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BY THE AUTHOR OF
VALERIUS, REGINALD DALTON, &c. &c.
J. & J. Harper, Printers.
PUBLISHED BY E. DUYCKINCK, COLLINS & HANNAY, COLLINS & CO.
I NEED not begin this story, my dear, since it is addressed only to you, with a full account of my pedigree. You know the antiquity of the family, with which You are aware you are so closely connected. that we came into Scotland towards the middle of that interesting period, which learned people talk of under the name of "the Anglo-Saxon colonization." In fact, the tree was Norman originally, and had scarcely taken root in England ere it was transplanted hitherwhere, upon the whole, it may be said to have thriven. The estate which my ancestor received from King Robert's bounty was not indeed large, but one or two prudent marriages augmented it considerably in the course of the century; and as the father and eldest son always adhered to the ancient rule of taking different sides on every occasion of public tumult and political dissension, while the younger branches were invariably portioned off with a sword or a crucifix, there was little chance of the barony's suffering any remarkable curtailment during several subsequent ages. We were so lucky as to see through all the abominable errors of the Popish system earlier than most of our neighbours, and our timely conversion was not unrewarded even in this world. We were also good enough to stick by the Covenant, so that although the estate was given to an English officer in 1679, we recovered it in 1688, much improved by the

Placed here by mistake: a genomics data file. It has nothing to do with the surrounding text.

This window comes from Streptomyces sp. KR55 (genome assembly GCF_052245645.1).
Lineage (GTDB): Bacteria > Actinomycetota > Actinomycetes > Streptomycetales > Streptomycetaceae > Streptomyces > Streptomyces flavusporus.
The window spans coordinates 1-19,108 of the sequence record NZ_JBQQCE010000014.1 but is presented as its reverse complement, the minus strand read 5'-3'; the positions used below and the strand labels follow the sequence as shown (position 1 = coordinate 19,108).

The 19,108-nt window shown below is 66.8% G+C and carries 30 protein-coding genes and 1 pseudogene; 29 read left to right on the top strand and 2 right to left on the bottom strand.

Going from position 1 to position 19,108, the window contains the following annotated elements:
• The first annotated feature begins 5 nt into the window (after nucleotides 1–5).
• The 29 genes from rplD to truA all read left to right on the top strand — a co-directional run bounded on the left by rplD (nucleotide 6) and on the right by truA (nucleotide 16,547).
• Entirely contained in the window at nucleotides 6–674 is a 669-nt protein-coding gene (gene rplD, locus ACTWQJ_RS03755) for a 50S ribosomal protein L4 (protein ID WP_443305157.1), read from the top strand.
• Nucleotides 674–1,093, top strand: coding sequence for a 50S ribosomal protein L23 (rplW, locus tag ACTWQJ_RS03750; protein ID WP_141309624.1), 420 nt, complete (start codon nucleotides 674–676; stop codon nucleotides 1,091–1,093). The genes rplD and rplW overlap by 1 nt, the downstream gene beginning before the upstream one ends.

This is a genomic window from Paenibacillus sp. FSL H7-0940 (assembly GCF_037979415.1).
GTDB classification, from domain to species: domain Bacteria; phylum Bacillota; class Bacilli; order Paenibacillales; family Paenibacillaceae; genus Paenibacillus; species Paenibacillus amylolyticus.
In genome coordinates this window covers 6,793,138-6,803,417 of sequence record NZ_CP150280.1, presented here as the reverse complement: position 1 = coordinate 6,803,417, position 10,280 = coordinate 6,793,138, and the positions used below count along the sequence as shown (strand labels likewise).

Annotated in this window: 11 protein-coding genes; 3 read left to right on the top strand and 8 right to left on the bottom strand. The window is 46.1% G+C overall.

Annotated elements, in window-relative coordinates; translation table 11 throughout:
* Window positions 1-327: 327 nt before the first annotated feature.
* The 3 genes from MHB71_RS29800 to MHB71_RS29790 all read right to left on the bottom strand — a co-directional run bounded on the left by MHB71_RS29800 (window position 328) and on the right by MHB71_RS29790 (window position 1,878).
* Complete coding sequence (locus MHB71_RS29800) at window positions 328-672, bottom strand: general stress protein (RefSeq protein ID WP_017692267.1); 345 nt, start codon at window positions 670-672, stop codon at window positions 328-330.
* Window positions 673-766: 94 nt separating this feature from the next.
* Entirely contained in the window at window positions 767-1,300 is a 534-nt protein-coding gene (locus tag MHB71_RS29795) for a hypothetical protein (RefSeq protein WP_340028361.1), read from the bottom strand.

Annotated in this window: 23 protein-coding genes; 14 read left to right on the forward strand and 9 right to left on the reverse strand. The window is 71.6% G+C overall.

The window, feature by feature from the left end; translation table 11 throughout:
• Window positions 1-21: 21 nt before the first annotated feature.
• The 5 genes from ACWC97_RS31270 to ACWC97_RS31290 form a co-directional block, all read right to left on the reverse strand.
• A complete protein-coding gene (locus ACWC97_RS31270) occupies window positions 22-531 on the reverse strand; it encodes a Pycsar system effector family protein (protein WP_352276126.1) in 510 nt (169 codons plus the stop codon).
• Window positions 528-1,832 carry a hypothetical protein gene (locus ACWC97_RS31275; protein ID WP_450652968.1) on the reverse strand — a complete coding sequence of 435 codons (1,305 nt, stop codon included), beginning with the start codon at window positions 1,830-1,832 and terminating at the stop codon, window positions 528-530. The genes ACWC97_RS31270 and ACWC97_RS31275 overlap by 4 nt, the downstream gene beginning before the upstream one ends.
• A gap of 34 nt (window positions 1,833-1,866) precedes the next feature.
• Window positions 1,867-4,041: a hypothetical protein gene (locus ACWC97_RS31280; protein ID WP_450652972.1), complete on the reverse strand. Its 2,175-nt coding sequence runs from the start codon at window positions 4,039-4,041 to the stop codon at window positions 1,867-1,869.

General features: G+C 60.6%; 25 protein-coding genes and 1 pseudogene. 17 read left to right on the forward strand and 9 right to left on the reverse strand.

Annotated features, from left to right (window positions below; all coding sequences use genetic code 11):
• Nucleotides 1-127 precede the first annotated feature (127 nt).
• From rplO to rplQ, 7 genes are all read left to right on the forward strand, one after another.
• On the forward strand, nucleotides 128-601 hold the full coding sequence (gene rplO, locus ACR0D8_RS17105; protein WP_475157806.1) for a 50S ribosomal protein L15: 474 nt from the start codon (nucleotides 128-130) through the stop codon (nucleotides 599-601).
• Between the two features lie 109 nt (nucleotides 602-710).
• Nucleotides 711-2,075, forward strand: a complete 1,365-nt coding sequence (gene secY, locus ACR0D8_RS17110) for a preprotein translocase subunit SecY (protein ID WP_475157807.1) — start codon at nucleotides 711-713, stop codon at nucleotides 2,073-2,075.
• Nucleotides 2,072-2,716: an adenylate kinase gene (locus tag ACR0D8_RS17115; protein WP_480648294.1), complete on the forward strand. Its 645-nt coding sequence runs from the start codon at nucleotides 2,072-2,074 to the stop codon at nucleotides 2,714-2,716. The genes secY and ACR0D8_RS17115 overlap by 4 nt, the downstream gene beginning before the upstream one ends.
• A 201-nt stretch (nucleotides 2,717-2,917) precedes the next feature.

management he had bestowed on it. Besides hedges and ditches, before unimagined, he had built a good house, and furnished it in a handsome manner; and I have even heard it whispered, that there was some money in the cabinet, which he never had any opportunity of claiming, otherwise than by letters from Spain, for the gentleman was pleased to take service in that country immediately after the Revolution. At the commencement of the last century, then, our affairs may be said to have been rather in a prosperous
My grandfather in due time succeeded to the property;-gave his hand to a young lady of great merit, who happened to be heiress of a farm that had often and often been talked of as lying in to the estate, and was now (it was indeed high time) legally united to it for ever; and in process of time begat a great many more sons and daughters than would have been at all consistent with prudence, had vaccination or cleanliness been at that period naturalized in our part of the globe.
They all died young, except John, Matthew, and Dorothy. The cadet was my father; and I need not inform you that you have the honour to be the lady's grandson.
As little need I tell you that The Union was, at the time when it took place, and long after indeed, extremely unpopular in this part of the island. Some few approved of it from the beginning, because they were shrewd enough to foresee the benefits which it has eventually conferred upon commerce and younger brothers, and many more supported and applauded it for reasons of a more private nature. My grandfather despised the name of traffic, would have preferred to see five sons in their shrouds rather than one Wald in a furred gown and gold chain, and was too inconsiderable a person to be bribed, so that his voice was with the majority. And in this faith he religiously educated his children.
John, the first hope of the house, adhered to his